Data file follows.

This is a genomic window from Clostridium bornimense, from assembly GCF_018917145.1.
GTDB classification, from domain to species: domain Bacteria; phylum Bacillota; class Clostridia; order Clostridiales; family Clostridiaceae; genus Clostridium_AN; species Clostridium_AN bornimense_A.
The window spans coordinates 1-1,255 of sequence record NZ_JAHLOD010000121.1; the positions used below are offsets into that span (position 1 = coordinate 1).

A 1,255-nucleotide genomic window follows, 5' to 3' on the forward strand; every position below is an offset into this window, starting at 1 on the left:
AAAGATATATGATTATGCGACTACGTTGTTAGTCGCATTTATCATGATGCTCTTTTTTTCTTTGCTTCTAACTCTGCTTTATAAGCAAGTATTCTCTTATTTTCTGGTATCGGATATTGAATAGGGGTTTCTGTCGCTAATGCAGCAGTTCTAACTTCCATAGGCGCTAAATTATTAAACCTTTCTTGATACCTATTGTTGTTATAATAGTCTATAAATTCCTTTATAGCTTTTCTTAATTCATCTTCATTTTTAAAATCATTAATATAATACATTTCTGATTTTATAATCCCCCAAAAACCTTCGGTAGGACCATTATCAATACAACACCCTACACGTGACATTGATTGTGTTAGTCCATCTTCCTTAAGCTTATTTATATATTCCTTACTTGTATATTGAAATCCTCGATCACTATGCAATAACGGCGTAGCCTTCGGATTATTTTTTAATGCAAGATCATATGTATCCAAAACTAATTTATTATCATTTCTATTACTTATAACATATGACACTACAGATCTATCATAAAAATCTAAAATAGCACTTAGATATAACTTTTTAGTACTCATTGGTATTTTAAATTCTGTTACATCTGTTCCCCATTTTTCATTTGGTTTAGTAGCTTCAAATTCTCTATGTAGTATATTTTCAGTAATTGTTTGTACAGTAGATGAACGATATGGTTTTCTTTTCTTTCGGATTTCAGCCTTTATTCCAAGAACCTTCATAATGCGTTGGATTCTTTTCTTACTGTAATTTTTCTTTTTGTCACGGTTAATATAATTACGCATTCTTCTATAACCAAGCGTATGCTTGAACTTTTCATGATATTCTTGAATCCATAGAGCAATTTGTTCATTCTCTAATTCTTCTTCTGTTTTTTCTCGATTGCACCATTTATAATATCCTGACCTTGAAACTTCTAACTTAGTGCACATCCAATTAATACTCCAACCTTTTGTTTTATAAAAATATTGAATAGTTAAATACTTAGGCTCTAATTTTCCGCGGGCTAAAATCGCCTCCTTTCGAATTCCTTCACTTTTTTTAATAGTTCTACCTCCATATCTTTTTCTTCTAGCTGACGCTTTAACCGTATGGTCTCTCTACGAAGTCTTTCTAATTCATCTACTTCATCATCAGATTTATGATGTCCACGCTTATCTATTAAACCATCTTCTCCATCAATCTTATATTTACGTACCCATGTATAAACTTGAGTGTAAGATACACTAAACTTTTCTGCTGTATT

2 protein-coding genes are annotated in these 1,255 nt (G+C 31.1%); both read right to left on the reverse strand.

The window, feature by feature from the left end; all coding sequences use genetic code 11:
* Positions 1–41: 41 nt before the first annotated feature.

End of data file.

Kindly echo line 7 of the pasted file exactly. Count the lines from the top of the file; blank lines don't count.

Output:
The window, feature by feature from the left end; all coding sequences use genetic code 11: